Britain today is emerging from its longest deepest recession. Under Gordon Brown's management Britain was first in and last out of recession.
At the same time he's delivered a fiscal crisis where the government is spending £4 for every £3 it gets in. We can't go on like this.
We have to get the economy moving again. Britain needs once again to be a great place to do business, a country where people actively want to invest and do business. That's the way to create jobs and wealth.
We've already set out detailed plans to cut taxes on new jobs created by entrepreneurs, and to reduce business taxes and regulations. In addition, we have published the Dyson Review, which sets out a road map to make Britain the leading high tech exporter in Europe and, as we have said, we are looking at how we can implement as many as possible of Sir James' recommendations as fast as possible.
Today we're setting out the next stage of our plans - an ambitious technology manifesto designed to boost British business and help create highly paid new jobs across the country. Our plans will give Britain the fastest high speed broadband network in Europe, helping to create 600,000 additional jobs. We will make the British government the most technology-friendly in the world, and meet our ambition that the next generation of Googles, Microsofts and Facebooks are British companies.
Jeremy is going to go into detail about the huge economic boost which these plans will provide and some of the policies which underpin them. I want to talk about our plans for much greater transparency. And I'll talk about our plans for Government ICT.
Under Labour the Government has spent more per capita than any other government in Europe on IT - £108 billion over the past 8 years -yet Britain comes in at the bottom of the average range in the E-government ranking. We're spending Chelsea money but heading towards the relegation zone. Labour has squandered money on bloated and unnecessary IT projects. Individual departments and quangos have insisted on having their own bespoke train-sets which don't link up with each other and are all too often delivered late and over budget.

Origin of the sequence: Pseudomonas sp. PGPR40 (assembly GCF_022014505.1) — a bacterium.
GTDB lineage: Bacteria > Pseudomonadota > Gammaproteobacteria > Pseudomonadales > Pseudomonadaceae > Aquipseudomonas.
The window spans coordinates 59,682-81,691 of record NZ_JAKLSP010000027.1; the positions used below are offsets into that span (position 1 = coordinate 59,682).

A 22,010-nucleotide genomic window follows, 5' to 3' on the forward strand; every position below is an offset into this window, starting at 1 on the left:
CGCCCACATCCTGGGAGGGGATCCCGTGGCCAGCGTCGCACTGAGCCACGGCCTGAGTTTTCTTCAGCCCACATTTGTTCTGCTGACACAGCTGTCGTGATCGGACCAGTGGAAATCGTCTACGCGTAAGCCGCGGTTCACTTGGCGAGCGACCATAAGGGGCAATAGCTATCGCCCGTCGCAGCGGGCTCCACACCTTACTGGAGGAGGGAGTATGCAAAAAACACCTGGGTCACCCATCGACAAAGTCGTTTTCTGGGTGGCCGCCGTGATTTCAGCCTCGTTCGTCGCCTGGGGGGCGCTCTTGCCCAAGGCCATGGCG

The examples are too numerous to list. I need only mention NPfiT -originally intended to be a 3-year project, budgeted at £2.3 billion. If allowed to proceed it would now take over 13 years to complete, at a cost of nearly £13 billion. It was the classic massive over-arching mega-project, doomed to failure. What was needed was for the government to set open standards, to insist only that what providers bought was inter-operable and secure, and then allow open innovation to flourish. What a chance there was to stimulate innovation and growth in the economy, instead relying on a handful of large suppliers, and failing to open the market to smaller innovative British companies.
Worse, if possible has been the institutionally lax approach to the citizen's data. The filing system at the Borders and Immigration Agency, the desk files in the Home Office, the theft of laptops at MoD, the loss of computer discs and the loss of 25 million records of the Child Benefit Database; it is an unacceptable catalogue of errors.
<h2>Our policies</h2> <h3>ICT </h3>
It doesn't have to be like this. We will do things differently. If we win the next general election we will impose an immediate moratorium on all government contracts so we can start to regain control. We will then begin to re-introduce some basic standards to Government IT systems and procurements.